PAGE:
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Letter to the editor regarding Extracorporeal membrane oxygenation for COVID-19: a systematic review and meta-analysis

The Original Article was published on 14 June 2021

To the Editor,

We read with great interest “Extracorporeal membrane oxygenation for COVID-19: a systematic review and meta-analysis” by Ramanathan et al. and appreciate their diligent work and their conclusion to offer extracorporeal membrane oxygenation (ECMO) therapy to carefully selected patients presenting with severe acute respiratory distress syndrome (ARDS) related to COVID-19 [1]. However, the relatively low calculated mortality of 37.1% caught our attention.

While reviewing the input data in detail, we noticed two discrepancies: First, the data from the Japanese National Database by Takeda in Table 1 of their paper is stated to contribute 237 patients, while Figure 2 mentions 370 patients and the supplemental figures mention still different numbers of patients. Second, the numbers of survivors in Figure 2 seem to suggest that some patients had not yet been discharged and some were still on ECMO. As eleven of the 22 studies reported on patients still receiving care in hospital or even being on ECMO with a percentage ranging up to as high as 58% of the total number of patients, we see the risk of underreporting the true mortality and conveying a possibly too optimistic picture.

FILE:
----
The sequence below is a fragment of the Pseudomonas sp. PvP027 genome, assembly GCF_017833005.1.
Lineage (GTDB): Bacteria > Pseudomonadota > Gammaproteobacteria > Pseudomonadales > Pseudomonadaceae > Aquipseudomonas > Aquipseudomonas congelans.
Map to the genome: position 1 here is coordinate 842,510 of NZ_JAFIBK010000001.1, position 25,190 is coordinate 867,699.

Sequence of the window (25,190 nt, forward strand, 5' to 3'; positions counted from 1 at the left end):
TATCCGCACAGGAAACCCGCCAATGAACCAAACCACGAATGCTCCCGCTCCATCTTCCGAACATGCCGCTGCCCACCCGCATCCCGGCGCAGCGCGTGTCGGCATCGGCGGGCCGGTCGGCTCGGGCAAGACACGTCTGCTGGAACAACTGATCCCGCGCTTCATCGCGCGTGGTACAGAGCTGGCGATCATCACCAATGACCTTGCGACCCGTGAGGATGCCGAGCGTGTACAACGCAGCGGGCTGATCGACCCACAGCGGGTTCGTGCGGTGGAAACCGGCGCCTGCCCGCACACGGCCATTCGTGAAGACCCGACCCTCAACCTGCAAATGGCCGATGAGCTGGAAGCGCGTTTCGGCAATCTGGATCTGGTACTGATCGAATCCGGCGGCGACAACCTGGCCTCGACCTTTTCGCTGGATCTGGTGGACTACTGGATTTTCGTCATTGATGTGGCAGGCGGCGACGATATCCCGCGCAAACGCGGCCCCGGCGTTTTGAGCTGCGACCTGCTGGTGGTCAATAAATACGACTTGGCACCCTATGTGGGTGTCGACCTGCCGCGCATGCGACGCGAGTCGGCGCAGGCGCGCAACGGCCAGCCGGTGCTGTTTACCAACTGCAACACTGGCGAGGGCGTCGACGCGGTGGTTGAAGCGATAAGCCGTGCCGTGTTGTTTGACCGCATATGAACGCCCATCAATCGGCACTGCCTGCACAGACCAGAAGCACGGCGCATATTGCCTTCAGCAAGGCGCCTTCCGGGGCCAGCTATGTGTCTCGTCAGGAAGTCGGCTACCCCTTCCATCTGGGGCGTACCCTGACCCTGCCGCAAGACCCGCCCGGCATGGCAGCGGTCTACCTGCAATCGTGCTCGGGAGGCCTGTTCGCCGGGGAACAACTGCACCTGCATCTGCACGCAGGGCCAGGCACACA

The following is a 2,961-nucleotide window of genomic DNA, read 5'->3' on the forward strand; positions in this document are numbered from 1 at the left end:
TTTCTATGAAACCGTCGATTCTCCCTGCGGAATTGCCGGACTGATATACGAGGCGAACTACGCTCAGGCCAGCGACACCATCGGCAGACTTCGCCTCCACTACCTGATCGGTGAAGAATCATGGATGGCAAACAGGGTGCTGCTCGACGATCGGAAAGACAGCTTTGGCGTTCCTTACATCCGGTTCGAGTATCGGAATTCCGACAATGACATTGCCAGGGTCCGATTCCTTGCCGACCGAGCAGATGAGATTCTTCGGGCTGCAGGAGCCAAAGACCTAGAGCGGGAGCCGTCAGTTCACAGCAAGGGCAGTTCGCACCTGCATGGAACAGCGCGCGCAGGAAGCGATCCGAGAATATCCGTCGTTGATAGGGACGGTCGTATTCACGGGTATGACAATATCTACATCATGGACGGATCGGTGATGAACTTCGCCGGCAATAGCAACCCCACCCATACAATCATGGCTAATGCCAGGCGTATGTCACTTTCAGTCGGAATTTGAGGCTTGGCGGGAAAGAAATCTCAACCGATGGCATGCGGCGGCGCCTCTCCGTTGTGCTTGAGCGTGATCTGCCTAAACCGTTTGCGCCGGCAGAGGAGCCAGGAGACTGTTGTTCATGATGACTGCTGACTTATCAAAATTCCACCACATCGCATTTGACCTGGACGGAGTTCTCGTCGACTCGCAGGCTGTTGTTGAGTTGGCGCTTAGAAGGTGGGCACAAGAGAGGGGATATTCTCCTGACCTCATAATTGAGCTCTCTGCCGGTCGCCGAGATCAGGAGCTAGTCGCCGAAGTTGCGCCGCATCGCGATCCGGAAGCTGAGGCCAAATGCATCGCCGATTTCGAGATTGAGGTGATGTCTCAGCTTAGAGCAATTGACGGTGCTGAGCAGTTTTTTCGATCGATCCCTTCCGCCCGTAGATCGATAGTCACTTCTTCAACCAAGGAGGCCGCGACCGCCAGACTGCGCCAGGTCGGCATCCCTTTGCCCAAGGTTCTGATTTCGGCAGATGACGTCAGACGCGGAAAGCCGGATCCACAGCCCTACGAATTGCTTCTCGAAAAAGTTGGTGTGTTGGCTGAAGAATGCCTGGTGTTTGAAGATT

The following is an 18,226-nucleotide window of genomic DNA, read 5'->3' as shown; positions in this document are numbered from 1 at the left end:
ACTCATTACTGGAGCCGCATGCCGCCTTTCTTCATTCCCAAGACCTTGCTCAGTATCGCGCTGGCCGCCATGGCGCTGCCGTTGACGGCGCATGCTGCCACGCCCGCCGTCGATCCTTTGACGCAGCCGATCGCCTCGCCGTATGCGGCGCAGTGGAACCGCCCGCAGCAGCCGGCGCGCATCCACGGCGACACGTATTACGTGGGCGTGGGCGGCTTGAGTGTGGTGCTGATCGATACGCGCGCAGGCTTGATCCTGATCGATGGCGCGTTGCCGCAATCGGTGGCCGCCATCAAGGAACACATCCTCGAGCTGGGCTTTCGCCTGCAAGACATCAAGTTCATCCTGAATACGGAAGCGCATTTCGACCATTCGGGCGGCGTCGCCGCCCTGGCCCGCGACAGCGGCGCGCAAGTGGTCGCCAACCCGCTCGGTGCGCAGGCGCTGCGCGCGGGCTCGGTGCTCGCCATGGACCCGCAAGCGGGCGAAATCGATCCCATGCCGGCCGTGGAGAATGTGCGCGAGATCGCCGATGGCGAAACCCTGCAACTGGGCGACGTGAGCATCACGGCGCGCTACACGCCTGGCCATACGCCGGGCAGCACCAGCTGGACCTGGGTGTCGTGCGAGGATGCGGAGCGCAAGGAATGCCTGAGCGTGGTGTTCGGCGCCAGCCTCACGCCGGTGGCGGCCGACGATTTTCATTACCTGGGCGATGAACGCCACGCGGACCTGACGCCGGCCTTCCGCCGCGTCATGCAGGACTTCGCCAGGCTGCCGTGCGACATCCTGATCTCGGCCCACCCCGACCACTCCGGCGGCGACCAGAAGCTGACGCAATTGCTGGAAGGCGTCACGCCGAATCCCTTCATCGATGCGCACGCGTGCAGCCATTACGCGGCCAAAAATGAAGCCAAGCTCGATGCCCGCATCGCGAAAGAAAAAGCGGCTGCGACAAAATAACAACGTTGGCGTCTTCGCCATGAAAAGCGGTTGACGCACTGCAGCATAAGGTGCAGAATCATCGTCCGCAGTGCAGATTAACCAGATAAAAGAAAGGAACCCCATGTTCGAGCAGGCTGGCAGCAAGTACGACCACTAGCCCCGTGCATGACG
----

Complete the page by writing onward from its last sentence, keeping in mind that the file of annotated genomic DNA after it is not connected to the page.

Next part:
We recalculated mortality without taking patients into consideration who are or were still being treated as well as excluding studies reporting on patients not yet discharged using the R software version 4.0.3 with the “meta” package version 4.18-2 and the same parameters as used by Ramanathan et al. The resulting forest plots are depicted in Fig. 1. We calculated the pooled mortality as 41.4% with a 95% confidence interval of 34.8% to 48.2% and 41.1% (95% CI 32.3–50.2%), respectively. For context, in-hospital mortalities of larger COVID-19 cohorts treated with ECMO have been reported between 45.9% and 53.0%, with advanced age being associated with higher mortality which Ramanathan et al. also found in their meta-regression [2, 3].

Fig. 1
figure 1

Forest plot showing the proportion of non-survivors among COVID-19 patients requiring ECMO treatment: top) omitting patients who still were on ECMO or not discharged from the hospital, bottom) omitting studies who reported on patients who still were on ECMO or not discharged from the hospital

The issue of early reporting by the underlying studies—a frequently seen phenomenon in reports on other COVID-19 cohorts—may be overcome by requesting all available follow-up data from the authors of the studies serving as input data. Calculating mortality and other outcomes based on more complete data may result in a more realistic picture of the resulting effectiveness of ECMO in patients with COVID-19 associated ARDS.

ECMO outcomes during the COVID pandemic: Authors’ reply

To the Editor,

We thank Hoechter et al. for their insightful comments and for highlighting the discrepancy between Table 1 and Figure 2 regarding the number of patients included from the Japanese National Database. That database detailed 370 patients supported with extracorporeal membrane oxygenation (ECMO), of whom 120 patients died. There were 343 (93%) patients who received venovenous ECMO and 111 (32%) of them died. The overall pooled mortality remains unchanged (37%). Upon reanalysis, the pooled mortality for those who received venovenous ECMO as well as the regional mortality in Asia also remained largely unchanged at 36% (31–41%), and 43% (29–58%), respectively.